Chassis Num: 7716936
Engine Num: C28-104053
High bid of $20,000 at 2012 RM Auctions. (did not sell)
Sold for $33,000 at 2013 Barrett-Jackson
1941 was the last year American automobile manufacturers were at full production until the end of World War II. At the end of the year, Chrysler moved ahead of Studebaker to take eighth place among the top 10 automakers. Along with the 8th place for Chrysler for 1941, the other big news were their two concept vehicles that took the auto show circuit by storm: six Newport dual cowl phaetons, including on that paced the Indianapolis 500, and six Thunderbolts, both coach built by LeBaron.
The 1941 Royal Series were similar to the previous year except the bodies were slightly lower and wider. In the front, the number of horizontal grille bars went from nine in 1940, to six in 1941. The Chrysler nameplate was now on the front nose of the vehicle. All models could be purchased with or without running boards. The bumper guards and the decorations on the trunk received a redesign. A Fluid Drive gearbox was standard with a new 'Vacamatic' semi-automatic transmission available at an additional cost. Automatic Safety control gearshift was new, as was the inside hood lock and a steering wheel with no spokes in the upper half. The engine was an L-head six-cylinder unit that offered around 110 horsepower. Four-wheel hydraulic brakes kept the vehicle in the driver's control. There were two wheelbase lengths available, a 121.5-inch or 139.5-inch version. The shorter platform housed a Coupe, Club Coupe, Brougham, Sedan, or Town Sedan bodystyle while the long wheelbase version came as a chassis, 8-passenger sedan or limousine. The most popular bodystyle for 1941 on the Royal C-28 Series was the Sedan which saw 51,378 examples sold.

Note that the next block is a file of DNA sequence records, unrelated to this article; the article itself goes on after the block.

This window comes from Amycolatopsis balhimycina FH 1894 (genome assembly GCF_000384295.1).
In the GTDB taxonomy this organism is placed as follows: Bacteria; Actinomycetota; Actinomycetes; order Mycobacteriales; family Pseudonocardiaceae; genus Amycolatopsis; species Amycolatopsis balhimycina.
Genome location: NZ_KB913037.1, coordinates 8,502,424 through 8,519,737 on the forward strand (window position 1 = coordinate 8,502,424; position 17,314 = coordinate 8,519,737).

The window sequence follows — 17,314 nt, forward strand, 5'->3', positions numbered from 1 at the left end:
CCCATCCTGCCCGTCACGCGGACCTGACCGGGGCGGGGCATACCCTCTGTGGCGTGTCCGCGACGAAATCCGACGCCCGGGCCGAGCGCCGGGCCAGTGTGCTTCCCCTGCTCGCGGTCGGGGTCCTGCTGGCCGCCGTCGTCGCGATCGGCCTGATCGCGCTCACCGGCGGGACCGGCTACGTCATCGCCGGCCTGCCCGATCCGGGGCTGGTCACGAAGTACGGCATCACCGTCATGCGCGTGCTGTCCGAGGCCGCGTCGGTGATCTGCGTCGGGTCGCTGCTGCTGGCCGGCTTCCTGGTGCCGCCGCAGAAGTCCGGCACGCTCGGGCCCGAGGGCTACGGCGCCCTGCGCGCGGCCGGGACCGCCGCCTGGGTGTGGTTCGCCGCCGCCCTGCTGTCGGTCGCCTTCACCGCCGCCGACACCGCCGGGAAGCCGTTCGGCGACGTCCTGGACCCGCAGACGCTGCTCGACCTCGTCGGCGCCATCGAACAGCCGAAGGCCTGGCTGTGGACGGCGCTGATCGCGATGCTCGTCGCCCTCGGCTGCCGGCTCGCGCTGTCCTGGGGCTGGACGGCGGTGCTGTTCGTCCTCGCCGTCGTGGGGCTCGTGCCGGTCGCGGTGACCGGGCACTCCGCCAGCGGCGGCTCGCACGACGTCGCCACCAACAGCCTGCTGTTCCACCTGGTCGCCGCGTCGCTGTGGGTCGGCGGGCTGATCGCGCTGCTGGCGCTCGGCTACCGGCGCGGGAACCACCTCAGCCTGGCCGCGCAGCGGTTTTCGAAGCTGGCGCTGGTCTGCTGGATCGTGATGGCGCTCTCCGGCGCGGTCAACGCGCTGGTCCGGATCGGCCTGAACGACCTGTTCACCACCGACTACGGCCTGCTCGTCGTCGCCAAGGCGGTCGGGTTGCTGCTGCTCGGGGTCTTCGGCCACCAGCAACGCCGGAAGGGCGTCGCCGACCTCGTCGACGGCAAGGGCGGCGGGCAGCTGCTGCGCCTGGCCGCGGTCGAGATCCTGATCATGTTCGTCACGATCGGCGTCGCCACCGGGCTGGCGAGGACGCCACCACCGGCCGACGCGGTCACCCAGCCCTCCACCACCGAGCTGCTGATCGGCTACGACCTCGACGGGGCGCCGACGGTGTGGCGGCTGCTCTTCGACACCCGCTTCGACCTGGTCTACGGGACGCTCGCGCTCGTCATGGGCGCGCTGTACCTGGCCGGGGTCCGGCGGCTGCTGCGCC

There were 6,846 Royal Six Business Coupes produced in 1941 and had a base price of $945. This particular example rides on wide whitewall tires, has hubcaps, rear fender skirts, heater, radio and clock. The chrome is in good condition, as is the paint. The interior is believed to be original, along with the wood grained dash, instruments, and knobs.
In 2012, the car was offered for sale at the St. Johns sale presented by RM Auctions. It was estimated to sell for $30,000 - $40,000. Bidding reached $20,000 but was not enough to satisfy the vehicle's reserve. It would leave the auction unsold.By Daniel Vaughan | Oct 2012